22. This result is further confirmed after controlling for reverse causality using IV estimation approach: physical geography features of a country as instruments for its quality of transportation infrastructure in Table 3. In particular, the coefficients of interest are all positive and significant except for the sample containing primary goods only. Hence, from these exercises, I conclude that countries with higher quality of transportation infrastructure specialize relatively more in products that value timely delivery of their inputs. Moreover, timeliness is particularly an important source of comparative advantage for processed goods compared to primary goods as processed goods undergo larger production stages. However, one might suspect that the coefficients are slightly magnified in the IV estimation results. So, I try to address the co-location between upstream and downstream industries in the presence of indirect time costs that is possibly leading to this magnification effect following Hummels and Hillberry (2002) in the next section. Before we address this issue, I present below the analysis of results for Latin America.

23. Table 3 shows that only the direct effects of transportation infrastructure reforms seem to be positive and significant for Latin American countries, when I run the regression for the sample containing all products, primary and processed goods, and processed goods only. Improvement in timeliness in trade do not seem to have significant indirect effects, arising through input-output linkages, on the trade pattern in Latin America. However, Figure 2 shows that the 2012 LPI level of Latin America ranges from slightly over 2 to 3.17, which indicates that the average level of upstreamness, and the average direct and indirect time sensitivity of products of Latin America are rising with LPI8. Hence, I now examine how the share of different types of commodities (e.g. primary, processed and higher value-added goods) in Latin America changes with the level of LPI to investigate if the existing production structure in Latin America is giving rise to such a different trade impact compared to the rest of the world. Figure 6 shows that within Latin American countries with low levels of LPI (less than 2.5) we see a sharp fall in the share of processed goods (which face larger indirect time costs) with a rise in LPI. This is a very different pattern in Latin America compared to the rest of the world with a similar level of LPI. Hence, it is possible that such contrasting results in Table 3 for Latin America was identified off of this group of Latin American countries. Therefore, I next examine if the indirect effects of transportation infrastructure reforms are significantly positive for the sample of Latin American countries with higher levels of income or higher levels of LPI. Table 4 reports the results with such restricted samples for Latin America.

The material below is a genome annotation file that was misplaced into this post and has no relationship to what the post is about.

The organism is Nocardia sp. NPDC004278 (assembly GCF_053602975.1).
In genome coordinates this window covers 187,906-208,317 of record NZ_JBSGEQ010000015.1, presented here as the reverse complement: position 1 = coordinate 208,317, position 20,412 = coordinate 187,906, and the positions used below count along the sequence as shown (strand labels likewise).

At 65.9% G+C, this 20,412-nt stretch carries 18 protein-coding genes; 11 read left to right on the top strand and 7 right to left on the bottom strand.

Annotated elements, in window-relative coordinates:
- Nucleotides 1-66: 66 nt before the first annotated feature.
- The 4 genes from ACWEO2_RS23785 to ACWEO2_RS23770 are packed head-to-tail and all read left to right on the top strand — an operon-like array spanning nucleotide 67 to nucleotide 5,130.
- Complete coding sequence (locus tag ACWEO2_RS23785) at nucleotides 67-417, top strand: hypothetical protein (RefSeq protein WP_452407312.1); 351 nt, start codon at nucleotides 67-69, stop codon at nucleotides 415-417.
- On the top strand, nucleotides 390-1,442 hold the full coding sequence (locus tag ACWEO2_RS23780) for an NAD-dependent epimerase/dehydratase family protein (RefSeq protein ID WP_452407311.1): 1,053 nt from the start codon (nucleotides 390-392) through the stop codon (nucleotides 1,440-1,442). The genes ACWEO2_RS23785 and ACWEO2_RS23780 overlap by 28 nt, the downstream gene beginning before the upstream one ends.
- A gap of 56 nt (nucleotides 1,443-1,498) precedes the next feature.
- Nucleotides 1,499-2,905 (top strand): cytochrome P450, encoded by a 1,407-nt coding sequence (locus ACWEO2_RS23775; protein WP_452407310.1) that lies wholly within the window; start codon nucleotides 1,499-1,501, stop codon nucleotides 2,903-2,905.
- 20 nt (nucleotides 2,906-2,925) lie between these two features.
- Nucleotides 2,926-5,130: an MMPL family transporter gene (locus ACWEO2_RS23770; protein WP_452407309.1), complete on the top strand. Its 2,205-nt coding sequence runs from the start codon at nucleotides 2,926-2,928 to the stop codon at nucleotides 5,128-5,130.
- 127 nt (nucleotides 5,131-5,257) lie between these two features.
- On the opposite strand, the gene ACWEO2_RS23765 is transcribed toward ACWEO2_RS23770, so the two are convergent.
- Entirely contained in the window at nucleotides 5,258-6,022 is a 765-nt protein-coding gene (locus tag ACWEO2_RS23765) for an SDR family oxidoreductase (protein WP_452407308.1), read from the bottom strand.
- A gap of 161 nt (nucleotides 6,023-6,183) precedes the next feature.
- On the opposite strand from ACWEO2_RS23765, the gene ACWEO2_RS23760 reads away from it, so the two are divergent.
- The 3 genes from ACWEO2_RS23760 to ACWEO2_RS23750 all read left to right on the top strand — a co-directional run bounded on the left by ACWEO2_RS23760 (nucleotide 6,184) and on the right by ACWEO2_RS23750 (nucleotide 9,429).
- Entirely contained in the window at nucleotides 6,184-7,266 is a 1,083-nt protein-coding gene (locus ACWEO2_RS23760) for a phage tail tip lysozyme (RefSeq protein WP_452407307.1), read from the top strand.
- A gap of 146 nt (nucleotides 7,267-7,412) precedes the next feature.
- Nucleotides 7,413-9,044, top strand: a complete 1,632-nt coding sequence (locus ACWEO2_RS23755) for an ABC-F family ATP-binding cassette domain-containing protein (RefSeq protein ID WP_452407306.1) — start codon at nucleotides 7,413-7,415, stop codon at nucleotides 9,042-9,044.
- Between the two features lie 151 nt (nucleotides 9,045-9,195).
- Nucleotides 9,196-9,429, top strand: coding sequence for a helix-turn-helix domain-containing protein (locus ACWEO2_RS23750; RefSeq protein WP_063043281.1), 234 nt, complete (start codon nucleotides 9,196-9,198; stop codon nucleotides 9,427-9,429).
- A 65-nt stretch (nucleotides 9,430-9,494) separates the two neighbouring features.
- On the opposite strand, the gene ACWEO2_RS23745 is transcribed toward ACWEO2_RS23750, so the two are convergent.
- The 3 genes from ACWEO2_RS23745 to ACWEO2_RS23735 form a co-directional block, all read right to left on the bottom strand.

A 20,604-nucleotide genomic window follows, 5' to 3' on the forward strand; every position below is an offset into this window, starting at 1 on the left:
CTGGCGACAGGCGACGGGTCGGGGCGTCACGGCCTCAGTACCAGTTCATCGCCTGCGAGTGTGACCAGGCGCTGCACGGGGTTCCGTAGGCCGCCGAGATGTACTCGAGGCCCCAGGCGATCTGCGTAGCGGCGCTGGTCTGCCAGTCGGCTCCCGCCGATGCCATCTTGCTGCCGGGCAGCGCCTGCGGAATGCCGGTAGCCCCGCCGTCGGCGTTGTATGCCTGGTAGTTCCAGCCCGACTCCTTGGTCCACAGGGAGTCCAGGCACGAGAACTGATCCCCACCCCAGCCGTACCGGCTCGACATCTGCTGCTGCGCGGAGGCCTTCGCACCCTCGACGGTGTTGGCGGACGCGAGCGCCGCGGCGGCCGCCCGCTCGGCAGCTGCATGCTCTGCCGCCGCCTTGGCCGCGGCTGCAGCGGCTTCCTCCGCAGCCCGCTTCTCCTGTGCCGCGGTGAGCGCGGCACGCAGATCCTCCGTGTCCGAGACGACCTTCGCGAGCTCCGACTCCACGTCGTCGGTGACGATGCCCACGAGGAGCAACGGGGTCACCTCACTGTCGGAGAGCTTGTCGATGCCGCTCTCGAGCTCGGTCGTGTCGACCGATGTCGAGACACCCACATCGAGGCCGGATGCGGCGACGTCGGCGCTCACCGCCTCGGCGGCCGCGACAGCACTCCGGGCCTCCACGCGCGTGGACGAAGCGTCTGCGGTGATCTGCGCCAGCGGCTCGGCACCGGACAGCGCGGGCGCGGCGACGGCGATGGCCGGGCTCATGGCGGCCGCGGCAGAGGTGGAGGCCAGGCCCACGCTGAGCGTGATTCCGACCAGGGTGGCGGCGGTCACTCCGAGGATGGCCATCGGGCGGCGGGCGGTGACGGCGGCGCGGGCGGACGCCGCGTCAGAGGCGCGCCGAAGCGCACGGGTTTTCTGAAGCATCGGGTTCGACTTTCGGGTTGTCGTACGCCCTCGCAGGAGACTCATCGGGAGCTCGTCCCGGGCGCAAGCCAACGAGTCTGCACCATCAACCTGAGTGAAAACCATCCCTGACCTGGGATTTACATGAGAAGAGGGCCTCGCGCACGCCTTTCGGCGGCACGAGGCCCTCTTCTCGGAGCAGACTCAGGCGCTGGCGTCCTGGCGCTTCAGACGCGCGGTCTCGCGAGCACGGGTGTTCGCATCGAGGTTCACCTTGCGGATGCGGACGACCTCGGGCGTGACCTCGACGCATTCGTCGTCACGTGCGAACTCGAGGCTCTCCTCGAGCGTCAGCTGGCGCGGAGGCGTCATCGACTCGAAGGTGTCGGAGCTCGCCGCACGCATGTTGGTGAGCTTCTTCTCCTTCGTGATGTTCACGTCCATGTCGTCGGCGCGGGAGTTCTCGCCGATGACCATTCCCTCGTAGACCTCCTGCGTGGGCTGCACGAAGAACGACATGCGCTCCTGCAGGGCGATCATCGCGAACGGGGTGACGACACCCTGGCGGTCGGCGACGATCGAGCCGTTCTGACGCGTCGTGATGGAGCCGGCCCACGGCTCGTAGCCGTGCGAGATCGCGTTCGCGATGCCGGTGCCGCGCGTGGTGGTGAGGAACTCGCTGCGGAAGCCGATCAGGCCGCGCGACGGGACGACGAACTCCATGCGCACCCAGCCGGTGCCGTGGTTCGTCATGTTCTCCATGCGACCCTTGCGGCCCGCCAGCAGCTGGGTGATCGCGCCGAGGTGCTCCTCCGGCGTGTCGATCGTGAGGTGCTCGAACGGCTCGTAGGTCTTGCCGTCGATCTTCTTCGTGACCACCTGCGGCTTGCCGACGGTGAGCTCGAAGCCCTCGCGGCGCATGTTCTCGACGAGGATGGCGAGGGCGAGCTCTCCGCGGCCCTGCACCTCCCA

Figure 6
Figure 6

Country-Specific Weighted Average Indirect Time Sensitivity of Products by LPI

Citation: IMF Working Papers 2017, 044; 10.5089/9781475585537.001.A001

Figure 7.
Figure 7.
Figure 7.

2013 Composition of Exports by 2012 Logistics Performance Index (World vs Latin America)

Citation: IMF Working Papers 2017, 044; 10.5089/9781475585537.001.A001

24. As expected, Table 4 shows that the coefficient estimates for the variables of interest, Qi * tgandQi*t˜g, are positive and statistically significant for this restricted sample of Latin American countries across the first three product groups (all products, primary and processed goods, and processed goods only). Similar to the results for the entire world in Table 3, the indirect effects arising through input-output linkages are larger than the direct effects of reforms for this restricted sample. In fact, the indirect effects of reforms seem particularly stronger for processed goods than for primary goods. I find that Latin American countries (with higher levels of income or LPI) that can transport goods on time export relatively more in industries for which timely delivery of inputs is of a higher concern. Similar to the results in Table 3 for the world, Latin American countries do not seem to have significant trade effects of transportation infrastructure reforms on the primary goods. In fact, Latin American countries with higher levels of LPI or income seem to have either no significant effect or a contraction effect, respectively, on the existing primary goods exports with a rise in transportation quality. This prompts us to study the effects of transportation infrastructure reforms on the export participation in addition to the existing export volume (See Chapter 2).

Figure 8a.
Figure 8a.

Effect of a 10% Improvement in the LPI Level of an Average Country (World)

Citation: IMF Working Papers 2017, 044; 10.5089/9781475585537.001.A001

Figure 8b.
Figure 8b.

Effect of an 8.34% Improvement in the LPI of Latin America

Citation: IMF Working Papers 2017, 044; 10.5089/9781475585537.001.A001